Precious Cargo

Refreshingly Bitter And Twisted Observations On Life's Passing Parade.

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Location: Valley Village, California, United States

Thursday, October 06, 2005

The System Is Broken

Every day I read a number of blogs kept by writers. It’s no secret that many bloggers are frustrated writers who have been rejected by agents and editors. I recently read the same phrase on several blogs in their discussion of the publishing industry: the system is broken. I was entertaining some thoughts on this subject when the phrase popped up on W. S. Cross’s 756 Agents & Counting. What follows is the comment I left on Cross’s blog.

“The system is broken”

One’s evaluation of this is dependent on who you are. And what your goal is.

In terms of the acquisition of books, there are three groups of people affected:

1.  Agents and editors.

2. Authors who have had at least one book published by a reputable, trade publisher.

3. Writers who have been rejected by #1.

The system works fine for #1. Even if everything submitted to them was pure gold, it couldn’t all be published. Publishers, big and small, can only publish a finite number of books each year. Therefore, there will always be books that may be of publishable (whatever that means) quality that remain unpublished. Therefore, there will always be writers convinced of the merit of their writing who will become embittered by the randomness of the process (the role of taste in choosing what gets published). More on that below…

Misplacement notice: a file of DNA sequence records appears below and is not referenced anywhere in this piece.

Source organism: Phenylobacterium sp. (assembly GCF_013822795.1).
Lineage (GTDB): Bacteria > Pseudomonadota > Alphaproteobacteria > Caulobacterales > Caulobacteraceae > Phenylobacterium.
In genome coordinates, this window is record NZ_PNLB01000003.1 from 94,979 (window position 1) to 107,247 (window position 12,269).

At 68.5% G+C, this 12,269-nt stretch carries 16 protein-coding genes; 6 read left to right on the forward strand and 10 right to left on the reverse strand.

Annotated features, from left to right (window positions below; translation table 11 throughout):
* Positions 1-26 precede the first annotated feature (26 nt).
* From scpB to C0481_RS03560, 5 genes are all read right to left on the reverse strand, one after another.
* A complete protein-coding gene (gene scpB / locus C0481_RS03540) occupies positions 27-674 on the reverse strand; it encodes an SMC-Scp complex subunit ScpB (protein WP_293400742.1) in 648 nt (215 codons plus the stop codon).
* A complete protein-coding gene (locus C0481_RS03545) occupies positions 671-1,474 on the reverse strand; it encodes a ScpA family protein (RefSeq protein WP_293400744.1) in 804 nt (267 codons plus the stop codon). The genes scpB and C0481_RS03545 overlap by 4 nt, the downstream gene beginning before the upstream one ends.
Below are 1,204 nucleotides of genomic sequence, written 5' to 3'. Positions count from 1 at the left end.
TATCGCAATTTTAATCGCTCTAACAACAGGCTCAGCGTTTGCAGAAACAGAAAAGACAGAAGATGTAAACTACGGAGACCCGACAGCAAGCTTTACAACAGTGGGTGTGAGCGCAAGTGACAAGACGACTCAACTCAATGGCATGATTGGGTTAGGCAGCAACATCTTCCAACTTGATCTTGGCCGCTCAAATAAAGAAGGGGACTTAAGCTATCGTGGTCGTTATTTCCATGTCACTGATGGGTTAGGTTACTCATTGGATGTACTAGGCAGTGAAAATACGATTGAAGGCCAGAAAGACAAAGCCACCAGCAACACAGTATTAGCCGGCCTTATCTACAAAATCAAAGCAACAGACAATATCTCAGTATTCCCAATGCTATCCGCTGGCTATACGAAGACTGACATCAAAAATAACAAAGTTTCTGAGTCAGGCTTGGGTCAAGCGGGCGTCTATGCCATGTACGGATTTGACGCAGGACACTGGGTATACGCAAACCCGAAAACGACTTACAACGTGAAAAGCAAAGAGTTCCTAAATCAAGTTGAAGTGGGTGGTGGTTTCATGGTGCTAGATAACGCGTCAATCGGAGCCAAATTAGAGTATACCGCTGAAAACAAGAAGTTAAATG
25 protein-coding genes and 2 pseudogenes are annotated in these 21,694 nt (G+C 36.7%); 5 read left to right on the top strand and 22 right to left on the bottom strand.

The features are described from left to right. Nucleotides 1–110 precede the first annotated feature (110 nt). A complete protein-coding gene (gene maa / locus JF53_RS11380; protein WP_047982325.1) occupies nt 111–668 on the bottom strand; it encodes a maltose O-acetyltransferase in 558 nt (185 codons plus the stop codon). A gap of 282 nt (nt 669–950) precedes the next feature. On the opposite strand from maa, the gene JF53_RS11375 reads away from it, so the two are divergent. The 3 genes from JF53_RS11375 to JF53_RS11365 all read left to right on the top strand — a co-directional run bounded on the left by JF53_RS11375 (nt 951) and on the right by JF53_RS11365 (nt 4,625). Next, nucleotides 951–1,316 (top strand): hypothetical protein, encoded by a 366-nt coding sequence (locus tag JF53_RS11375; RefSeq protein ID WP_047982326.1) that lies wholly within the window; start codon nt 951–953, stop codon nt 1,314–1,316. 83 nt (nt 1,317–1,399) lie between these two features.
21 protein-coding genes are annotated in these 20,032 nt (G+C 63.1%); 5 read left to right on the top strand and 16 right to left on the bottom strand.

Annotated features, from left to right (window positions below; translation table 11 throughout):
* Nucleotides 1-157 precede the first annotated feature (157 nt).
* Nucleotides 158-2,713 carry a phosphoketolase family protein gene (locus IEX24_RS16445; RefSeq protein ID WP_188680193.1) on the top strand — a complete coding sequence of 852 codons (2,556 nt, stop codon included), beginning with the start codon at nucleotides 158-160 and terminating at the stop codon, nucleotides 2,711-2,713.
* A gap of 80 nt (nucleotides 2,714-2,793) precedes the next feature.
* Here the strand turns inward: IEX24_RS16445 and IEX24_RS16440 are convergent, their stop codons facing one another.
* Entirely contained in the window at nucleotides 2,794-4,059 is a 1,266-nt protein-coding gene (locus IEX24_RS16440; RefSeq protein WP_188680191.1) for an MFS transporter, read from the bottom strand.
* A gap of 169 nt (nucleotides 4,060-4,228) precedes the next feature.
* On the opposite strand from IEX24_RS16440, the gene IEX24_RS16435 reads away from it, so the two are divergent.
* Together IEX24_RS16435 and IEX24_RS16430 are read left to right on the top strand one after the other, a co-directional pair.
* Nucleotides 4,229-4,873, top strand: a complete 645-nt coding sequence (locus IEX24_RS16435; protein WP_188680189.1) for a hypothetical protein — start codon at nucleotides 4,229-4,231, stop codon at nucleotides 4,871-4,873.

The system works well for #2, as least as far as having a first book published. Because BookScan exists, there may never be a second book if book one doesn’t sell well.

Go ask Norman Spinrad. See his web site for his attempt to sell his novel He Walked Among Us. Though a German language edition was published, he is now giving away the English e-book version. BTW, Spinrad has been writing science fiction professionally since the late 1960s. He’s not some hapless no talent.

The system is always broken for #3. For obvious reasons. Very few artists are willing to accept repeated rejection as proof of their lack of talent.

“Either he’s the captain, or you’re no good.”

Toward the end of the film The Caine Mutiny, a drunken Barney Greenwald (Jose Ferrer) intrudes on the celebration of the victorious defendants whose acquittal he produced by revealing the mental instability of Captain Queeg (Humphrey Bogart) during their court martial. At one point, Greenwald lambastes the officers for failing to support Queeg, suggesting that if they did, they wouldn’t have had to remove him from command during the typhoon. When Ensign Keith (Robert Francis) acknowledges this, Greenwald says, “Ah Willie. You’re learning. You’re learning that either he’s the captain or you’re no good.”

It took me a number of viewings of this film over the years to figure this line out, but I finally did. In a command hierarchy, senior officers are presumed to be more knowledgeable and experienced than junior officers. Junior officers must accept this and obey orders, otherwise the system cannot function.

I think “Either he’s the captain or you’re no good” is applicable to the world beyond the military. I think it applies to the eternal dilemma of group #3. The publishing industry is the captain and the writer is the junior officer.